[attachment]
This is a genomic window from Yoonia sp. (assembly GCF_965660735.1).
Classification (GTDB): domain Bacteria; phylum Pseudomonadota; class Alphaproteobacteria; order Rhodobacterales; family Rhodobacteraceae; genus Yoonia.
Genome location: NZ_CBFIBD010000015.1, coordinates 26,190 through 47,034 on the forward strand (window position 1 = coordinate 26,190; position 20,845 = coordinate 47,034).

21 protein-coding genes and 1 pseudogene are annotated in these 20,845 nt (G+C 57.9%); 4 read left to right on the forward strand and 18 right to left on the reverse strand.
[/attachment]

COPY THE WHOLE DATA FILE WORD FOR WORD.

This is a genomic window from Yoonia sp. (assembly GCF_965660735.1).
Classification (GTDB): domain Bacteria; phylum Pseudomonadota; class Alphaproteobacteria; order Rhodobacterales; family Rhodobacteraceae; genus Yoonia.
Genome location: NZ_CBFIBD010000015.1, coordinates 26,190 through 47,034 on the forward strand (window position 1 = coordinate 26,190; position 20,845 = coordinate 47,034).

21 protein-coding genes and 1 pseudogene are annotated in these 20,845 nt (G+C 57.9%); 4 read left to right on the forward strand and 18 right to left on the reverse strand.